Writing has laws of perspective, of light and shade just as painting does, or music. If you are born knowing them, fine. If not, learn them. Then rearrange the rules to suit yourself. – Truman Capote.
I’m not sure about you but I was not born knowing these laws. I had to learn them. How? Well, it’s true that the best way to learn writing is to sit down and write. But I also believe that learning with other people is much more comforting, which is why enrolling in a workshop or masterclass could be one of your writing goals next year.
A good workshop will push you out of your comfort zone, sometimes by having your work critiqued or by making you write within a time limit. It will also get you connected with other writers, and you might find new friends to share your writing with and to support you when you’re feeling low about your work.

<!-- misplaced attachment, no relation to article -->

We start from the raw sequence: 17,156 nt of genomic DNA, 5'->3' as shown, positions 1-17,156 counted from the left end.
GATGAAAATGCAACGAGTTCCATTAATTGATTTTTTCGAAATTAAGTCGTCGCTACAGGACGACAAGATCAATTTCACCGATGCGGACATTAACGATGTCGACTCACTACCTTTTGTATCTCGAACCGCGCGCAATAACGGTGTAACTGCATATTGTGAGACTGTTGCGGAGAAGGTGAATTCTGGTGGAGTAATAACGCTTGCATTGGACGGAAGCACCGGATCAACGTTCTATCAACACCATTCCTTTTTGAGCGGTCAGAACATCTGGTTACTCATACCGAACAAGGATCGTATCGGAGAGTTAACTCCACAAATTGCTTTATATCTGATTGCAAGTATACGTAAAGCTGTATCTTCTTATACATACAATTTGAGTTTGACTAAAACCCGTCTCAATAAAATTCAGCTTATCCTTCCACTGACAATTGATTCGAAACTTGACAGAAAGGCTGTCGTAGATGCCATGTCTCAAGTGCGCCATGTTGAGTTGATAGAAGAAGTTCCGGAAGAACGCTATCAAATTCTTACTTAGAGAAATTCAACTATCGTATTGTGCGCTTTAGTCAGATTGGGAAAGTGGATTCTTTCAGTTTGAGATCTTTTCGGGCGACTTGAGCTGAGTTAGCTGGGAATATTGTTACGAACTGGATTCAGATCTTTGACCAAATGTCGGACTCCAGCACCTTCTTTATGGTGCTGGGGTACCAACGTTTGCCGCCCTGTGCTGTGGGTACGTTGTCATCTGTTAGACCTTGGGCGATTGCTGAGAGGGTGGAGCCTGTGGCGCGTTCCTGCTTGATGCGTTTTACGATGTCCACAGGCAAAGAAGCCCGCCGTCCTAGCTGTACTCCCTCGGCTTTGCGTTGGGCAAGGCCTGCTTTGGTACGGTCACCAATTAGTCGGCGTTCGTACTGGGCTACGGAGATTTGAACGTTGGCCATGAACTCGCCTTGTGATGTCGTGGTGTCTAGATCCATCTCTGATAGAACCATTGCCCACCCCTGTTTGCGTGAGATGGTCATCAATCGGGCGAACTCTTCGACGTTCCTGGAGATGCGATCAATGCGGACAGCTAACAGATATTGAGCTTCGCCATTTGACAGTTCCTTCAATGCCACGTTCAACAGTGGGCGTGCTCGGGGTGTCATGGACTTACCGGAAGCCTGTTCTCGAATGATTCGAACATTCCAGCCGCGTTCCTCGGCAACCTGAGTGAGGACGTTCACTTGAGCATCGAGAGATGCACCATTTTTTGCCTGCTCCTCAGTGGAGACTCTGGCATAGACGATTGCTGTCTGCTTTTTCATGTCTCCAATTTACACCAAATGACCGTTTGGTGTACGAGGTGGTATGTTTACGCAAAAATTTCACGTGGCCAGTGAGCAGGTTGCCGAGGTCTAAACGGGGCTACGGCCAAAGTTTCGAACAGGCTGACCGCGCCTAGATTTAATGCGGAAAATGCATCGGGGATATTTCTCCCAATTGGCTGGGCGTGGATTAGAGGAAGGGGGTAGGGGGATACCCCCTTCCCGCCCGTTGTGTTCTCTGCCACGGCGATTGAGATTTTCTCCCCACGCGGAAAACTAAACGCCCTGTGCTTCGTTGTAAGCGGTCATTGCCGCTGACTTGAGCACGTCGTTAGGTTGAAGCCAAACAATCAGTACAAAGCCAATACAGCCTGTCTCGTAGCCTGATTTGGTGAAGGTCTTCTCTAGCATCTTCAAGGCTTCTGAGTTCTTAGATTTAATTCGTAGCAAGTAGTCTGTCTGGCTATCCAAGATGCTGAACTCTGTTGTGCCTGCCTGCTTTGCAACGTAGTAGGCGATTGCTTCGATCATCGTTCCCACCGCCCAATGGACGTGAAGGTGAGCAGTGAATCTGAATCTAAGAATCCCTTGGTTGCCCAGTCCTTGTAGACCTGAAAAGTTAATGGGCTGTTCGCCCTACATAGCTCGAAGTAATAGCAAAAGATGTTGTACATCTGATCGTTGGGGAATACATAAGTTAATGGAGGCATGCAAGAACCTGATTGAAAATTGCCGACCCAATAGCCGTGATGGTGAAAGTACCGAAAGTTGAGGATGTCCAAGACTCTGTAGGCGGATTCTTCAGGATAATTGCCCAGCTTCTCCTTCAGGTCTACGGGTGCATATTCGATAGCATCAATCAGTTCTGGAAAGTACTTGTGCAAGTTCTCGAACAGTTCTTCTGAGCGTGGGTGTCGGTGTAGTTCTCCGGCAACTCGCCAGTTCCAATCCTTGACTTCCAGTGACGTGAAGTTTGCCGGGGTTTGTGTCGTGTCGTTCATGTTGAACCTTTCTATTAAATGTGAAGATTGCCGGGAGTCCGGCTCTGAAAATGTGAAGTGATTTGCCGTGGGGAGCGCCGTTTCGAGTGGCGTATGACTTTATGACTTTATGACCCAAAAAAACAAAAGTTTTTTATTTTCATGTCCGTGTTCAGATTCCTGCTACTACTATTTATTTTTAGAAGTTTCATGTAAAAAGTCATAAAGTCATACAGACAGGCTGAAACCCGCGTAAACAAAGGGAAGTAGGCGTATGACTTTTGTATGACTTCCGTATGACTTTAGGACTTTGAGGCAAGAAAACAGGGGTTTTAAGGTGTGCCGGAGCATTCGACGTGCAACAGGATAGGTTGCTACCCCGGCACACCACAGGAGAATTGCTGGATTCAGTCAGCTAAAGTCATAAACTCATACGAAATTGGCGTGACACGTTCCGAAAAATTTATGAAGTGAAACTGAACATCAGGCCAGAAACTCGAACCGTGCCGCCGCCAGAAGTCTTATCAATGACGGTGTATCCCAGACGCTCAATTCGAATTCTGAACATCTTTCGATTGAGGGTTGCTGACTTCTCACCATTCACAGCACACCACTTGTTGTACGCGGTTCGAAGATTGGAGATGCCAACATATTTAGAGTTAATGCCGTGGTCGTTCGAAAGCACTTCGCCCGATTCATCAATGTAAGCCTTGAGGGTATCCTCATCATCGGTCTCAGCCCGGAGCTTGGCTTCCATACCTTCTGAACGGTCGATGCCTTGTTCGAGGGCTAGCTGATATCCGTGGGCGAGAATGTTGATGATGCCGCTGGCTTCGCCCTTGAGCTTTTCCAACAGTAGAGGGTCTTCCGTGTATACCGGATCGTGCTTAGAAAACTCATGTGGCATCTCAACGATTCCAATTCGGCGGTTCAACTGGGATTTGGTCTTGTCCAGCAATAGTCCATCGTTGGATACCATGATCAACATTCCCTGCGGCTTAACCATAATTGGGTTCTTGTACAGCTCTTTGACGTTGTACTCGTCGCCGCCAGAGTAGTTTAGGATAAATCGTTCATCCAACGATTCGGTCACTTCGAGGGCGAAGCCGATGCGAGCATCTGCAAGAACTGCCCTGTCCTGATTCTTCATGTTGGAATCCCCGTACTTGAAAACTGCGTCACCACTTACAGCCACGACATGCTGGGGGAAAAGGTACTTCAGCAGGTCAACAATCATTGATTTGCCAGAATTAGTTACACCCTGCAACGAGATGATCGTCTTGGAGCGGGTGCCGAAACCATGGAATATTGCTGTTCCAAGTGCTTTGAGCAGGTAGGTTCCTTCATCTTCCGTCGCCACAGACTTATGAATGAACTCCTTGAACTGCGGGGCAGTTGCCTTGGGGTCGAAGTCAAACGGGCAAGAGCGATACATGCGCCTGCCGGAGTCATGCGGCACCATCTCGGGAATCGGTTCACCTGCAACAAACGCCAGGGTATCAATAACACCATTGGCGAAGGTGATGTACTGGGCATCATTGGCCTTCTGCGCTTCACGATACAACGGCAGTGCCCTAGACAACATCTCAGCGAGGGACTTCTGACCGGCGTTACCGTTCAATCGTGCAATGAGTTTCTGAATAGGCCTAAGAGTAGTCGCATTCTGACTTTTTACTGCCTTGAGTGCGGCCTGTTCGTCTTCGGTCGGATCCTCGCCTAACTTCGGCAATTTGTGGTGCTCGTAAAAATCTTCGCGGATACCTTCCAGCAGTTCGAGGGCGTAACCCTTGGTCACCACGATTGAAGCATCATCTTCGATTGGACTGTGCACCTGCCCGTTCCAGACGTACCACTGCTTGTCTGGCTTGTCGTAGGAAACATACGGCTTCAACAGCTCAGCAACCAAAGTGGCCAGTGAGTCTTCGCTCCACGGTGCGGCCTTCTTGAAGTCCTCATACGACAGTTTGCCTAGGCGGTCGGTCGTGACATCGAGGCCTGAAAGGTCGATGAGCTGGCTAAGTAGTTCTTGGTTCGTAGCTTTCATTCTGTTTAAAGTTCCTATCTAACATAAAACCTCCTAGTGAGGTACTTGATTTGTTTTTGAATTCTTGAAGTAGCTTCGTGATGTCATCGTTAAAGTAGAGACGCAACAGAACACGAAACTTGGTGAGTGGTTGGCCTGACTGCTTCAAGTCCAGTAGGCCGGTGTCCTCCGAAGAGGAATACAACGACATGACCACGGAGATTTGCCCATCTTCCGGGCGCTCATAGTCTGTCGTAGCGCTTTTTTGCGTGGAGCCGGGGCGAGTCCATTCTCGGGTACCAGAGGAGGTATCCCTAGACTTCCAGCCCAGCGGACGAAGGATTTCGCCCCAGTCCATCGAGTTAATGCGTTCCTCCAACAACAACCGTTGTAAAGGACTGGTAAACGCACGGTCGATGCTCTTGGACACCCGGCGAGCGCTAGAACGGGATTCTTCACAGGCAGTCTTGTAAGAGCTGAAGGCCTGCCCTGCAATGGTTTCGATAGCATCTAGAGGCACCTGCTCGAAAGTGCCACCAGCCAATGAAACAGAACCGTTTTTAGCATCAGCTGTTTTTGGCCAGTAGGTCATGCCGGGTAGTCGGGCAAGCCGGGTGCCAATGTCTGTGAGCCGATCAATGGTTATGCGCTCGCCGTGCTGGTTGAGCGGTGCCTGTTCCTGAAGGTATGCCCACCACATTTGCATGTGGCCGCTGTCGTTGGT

If you’re a beginner, I cannot recommend writing classes enough. Google your local writers centre, tafe or university and search for the courses available. Find one that interests you and makes you excited. Don’t worry that you don’t know what you’re doing, if it’s a beginner’s course then you will not be alone.
If you’re an emerging writer, try a more specific class to fill the gaps in your technique. Maybe you are nervous about switching genres, or your writing group keeps nagging you about your dangling participles and you have no idea what they are talking about. Or perhaps one of your favourite authors is holding a masterclass and you can learn about their writing process.
If you’ve already taken a few classes, then maybe you need some solitude to implement what you have learned. Or have you become too comfortable by learning from the same teacher or the same topic?